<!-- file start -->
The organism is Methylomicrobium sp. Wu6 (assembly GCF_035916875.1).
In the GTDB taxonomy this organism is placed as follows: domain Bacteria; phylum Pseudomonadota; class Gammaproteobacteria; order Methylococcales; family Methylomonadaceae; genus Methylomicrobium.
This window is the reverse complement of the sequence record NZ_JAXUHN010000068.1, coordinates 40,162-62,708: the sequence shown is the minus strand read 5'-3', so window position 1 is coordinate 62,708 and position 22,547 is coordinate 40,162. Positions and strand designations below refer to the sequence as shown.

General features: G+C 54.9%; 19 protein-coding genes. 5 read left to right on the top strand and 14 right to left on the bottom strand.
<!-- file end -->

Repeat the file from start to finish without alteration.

The organism is Methylomicrobium sp. Wu6 (assembly GCF_035916875.1).
In the GTDB taxonomy this organism is placed as follows: domain Bacteria; phylum Pseudomonadota; class Gammaproteobacteria; order Methylococcales; family Methylomonadaceae; genus Methylomicrobium.
This window is the reverse complement of the sequence record NZ_JAXUHN010000068.1, coordinates 40,162-62,708: the sequence shown is the minus strand read 5'-3', so window position 1 is coordinate 62,708 and position 22,547 is coordinate 40,162. Positions and strand designations below refer to the sequence as shown.

General features: G+C 54.9%; 19 protein-coding genes. 5 read left to right on the top strand and 14 right to left on the bottom strand.